Trump: “We will not admit those into our country we cannot safely vet”
Developments on Day 248 of the Trump Administration:
Trump Bans Entry from 6 Mainly-Muslim Countries and North Korea
Eight months after its initial attempt to block entry to the US by citizens of seven mainly-Muslim countries, the Trump Administration defies court objections and imposes an indefinite ban.
Donald Trump issued the order on Sunday, claiming — without support — threats to national security. It takes effect from October 18.
Making America Safe is my number one priority. We will not admit those into our country we cannot safely vet.https://t.co/KJ886okyfC
— Donald J. Trump (@realDonaldTrump) September 24, 2017
The new order is more far-reaching than the January executive order, which was soon suspended by courts, and a revised March executive order which has also been limited by legal challenges. It establishes permanent restrictions on travel, rather than the original 90-day suspension.
Five of the seven countries named on Sunday — Iran, Libya, Syria, Yemen, and Somalia — were also in January’s order. They are joined by Chad and North Korea.
Citizens of Iraq, named in January but removed in March’s revision, will face restrictions or heightened scrutiny as will some people from Venezuela.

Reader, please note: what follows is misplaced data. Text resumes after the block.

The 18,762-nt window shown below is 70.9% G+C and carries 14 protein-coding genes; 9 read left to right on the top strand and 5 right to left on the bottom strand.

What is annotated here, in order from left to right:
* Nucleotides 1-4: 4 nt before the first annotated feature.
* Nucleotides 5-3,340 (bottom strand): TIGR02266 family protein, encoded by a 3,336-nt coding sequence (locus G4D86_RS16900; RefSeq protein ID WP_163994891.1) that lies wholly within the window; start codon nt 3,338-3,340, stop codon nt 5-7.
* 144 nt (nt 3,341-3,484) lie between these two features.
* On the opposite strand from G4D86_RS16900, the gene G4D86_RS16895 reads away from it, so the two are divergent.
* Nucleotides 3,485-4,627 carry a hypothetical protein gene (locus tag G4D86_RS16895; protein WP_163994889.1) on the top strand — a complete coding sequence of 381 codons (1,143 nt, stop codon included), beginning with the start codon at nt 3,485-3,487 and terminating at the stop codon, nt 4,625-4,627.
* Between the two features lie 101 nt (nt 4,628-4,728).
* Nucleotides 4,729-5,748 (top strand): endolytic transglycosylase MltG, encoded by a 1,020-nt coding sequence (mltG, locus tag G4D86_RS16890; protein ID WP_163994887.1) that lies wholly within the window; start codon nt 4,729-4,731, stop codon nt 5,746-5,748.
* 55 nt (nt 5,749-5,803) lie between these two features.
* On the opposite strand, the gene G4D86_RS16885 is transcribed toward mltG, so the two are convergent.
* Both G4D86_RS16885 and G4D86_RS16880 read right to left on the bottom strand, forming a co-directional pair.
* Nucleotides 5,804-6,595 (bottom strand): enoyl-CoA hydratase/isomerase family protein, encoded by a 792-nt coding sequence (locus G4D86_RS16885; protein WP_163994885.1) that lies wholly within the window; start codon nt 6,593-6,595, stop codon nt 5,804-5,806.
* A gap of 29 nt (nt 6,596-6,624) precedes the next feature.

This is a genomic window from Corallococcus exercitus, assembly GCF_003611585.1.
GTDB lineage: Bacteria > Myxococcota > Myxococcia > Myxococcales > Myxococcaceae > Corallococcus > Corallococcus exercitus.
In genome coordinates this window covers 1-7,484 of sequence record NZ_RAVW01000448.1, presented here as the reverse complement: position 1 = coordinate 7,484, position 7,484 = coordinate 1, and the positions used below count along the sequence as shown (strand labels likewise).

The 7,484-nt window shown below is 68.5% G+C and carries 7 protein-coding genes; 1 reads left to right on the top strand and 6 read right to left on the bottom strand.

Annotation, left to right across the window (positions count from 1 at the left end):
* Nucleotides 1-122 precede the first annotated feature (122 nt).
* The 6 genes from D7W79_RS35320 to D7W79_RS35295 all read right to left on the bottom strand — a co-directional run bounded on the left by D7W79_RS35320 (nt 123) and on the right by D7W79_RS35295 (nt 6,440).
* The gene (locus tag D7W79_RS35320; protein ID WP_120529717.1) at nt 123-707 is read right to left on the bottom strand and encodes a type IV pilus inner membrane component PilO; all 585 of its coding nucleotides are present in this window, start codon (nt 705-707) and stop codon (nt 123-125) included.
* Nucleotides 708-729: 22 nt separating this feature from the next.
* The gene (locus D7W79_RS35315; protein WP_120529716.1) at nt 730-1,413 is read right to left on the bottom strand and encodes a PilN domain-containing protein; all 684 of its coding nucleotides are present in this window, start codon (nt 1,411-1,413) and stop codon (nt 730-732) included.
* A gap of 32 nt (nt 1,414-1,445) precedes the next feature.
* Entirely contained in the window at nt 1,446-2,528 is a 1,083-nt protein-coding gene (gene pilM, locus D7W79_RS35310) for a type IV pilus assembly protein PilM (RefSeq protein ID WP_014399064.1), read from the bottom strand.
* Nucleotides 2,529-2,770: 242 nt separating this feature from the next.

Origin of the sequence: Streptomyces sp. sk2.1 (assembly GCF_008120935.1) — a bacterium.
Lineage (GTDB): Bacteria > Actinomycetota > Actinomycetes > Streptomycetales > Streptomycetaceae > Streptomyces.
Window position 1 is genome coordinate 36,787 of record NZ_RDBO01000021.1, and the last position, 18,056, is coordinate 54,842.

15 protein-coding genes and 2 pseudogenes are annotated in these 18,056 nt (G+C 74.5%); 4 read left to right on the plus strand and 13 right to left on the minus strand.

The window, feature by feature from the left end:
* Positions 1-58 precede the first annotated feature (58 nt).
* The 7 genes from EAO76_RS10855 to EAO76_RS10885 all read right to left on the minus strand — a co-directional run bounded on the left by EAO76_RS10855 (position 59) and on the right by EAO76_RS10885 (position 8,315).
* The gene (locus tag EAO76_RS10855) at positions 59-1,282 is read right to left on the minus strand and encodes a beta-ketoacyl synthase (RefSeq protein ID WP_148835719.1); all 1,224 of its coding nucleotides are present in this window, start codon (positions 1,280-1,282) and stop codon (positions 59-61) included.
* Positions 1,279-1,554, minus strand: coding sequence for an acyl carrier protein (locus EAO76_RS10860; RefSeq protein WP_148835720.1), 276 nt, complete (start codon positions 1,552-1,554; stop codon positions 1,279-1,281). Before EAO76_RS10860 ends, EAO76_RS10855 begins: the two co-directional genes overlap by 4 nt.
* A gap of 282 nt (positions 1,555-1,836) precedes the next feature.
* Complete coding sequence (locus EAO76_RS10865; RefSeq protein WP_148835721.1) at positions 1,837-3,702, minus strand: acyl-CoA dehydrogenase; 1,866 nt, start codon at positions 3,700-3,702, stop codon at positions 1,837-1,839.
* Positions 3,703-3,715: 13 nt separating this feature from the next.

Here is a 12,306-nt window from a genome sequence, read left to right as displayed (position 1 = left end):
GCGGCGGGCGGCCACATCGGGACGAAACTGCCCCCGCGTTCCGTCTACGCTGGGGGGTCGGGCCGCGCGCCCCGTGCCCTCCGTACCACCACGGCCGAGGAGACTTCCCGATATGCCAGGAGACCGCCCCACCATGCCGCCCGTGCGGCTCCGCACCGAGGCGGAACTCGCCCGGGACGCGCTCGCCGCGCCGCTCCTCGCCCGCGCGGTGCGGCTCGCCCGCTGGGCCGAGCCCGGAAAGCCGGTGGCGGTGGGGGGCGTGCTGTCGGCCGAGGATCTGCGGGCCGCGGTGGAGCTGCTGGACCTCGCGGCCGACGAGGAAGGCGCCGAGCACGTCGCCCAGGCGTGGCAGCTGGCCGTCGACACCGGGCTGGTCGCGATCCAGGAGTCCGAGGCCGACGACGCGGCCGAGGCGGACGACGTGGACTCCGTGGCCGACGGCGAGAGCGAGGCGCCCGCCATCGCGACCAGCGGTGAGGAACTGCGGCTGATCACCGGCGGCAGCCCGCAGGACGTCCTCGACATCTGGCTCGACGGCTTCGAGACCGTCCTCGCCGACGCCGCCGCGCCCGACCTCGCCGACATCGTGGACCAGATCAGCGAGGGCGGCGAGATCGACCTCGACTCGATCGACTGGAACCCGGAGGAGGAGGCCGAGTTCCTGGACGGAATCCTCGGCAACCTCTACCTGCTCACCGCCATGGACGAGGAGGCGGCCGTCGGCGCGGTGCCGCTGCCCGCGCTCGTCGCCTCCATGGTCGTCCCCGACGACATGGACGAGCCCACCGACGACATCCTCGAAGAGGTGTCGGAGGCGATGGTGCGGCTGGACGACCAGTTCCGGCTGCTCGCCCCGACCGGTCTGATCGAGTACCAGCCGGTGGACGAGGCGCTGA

Sudan, in both the January and March orders, has been removed entirely.
Trump’s latest order may pre-empt the Supreme Court was due in early October to consider the legality of March’s revision. The court issued an interim ruling in July that said those with “bona fide relationships” to individuals, companies, or educational institutions in the US could continue to enter.
Officials said there will be exceptions to a blanket ban: Iran will still be able to send its citizens on student exchanges, though they will be subject to enhanced screening, and Somalis may visit with extra scrutiny.
But the officials said that in most cases citizens of the seven countries will be unable to emigrate to the US permanently and most will be barred from coming to work, study or vacation.
Administration officials said the new rules will not apply to legal permanent residents of the United States, and that visitors who currently hold valid visas will not face revocation. Students already in the US can finish their studies and employees of businesses may stay for as long as existing visas remain valid.